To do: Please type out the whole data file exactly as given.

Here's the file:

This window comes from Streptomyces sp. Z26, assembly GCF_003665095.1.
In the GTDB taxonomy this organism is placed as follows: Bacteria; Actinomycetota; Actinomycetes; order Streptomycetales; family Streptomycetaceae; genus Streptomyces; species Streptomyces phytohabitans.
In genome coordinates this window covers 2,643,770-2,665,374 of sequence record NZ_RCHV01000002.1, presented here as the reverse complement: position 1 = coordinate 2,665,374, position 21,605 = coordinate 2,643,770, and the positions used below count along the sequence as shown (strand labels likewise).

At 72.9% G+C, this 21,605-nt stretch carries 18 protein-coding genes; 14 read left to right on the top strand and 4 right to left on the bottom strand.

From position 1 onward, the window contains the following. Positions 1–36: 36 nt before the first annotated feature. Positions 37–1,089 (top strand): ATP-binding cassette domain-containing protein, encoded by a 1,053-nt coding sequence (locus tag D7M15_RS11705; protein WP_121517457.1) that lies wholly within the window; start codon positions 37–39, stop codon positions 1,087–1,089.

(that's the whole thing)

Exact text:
This window comes from Streptomyces sp. Z26, assembly GCF_003665095.1.
In the GTDB taxonomy this organism is placed as follows: Bacteria; Actinomycetota; Actinomycetes; order Streptomycetales; family Streptomycetaceae; genus Streptomyces; species Streptomyces phytohabitans.
In genome coordinates this window covers 2,643,770-2,665,374 of sequence record NZ_RCHV01000002.1, presented here as the reverse complement: position 1 = coordinate 2,665,374, position 21,605 = coordinate 2,643,770, and the positions used below count along the sequence as shown (strand labels likewise).

At 72.9% G+C, this 21,605-nt stretch carries 18 protein-coding genes; 14 read left to right on the top strand and 4 right to left on the bottom strand.

From position 1 onward, the window contains the following. Positions 1–36: 36 nt before the first annotated feature. Positions 37–1,089 (top strand): ATP-binding cassette domain-containing protein, encoded by a 1,053-nt coding sequence (locus tag D7M15_RS11705; protein WP_121517457.1) that lies wholly within the window; start codon positions 37–39, stop codon positions 1,087–1,089.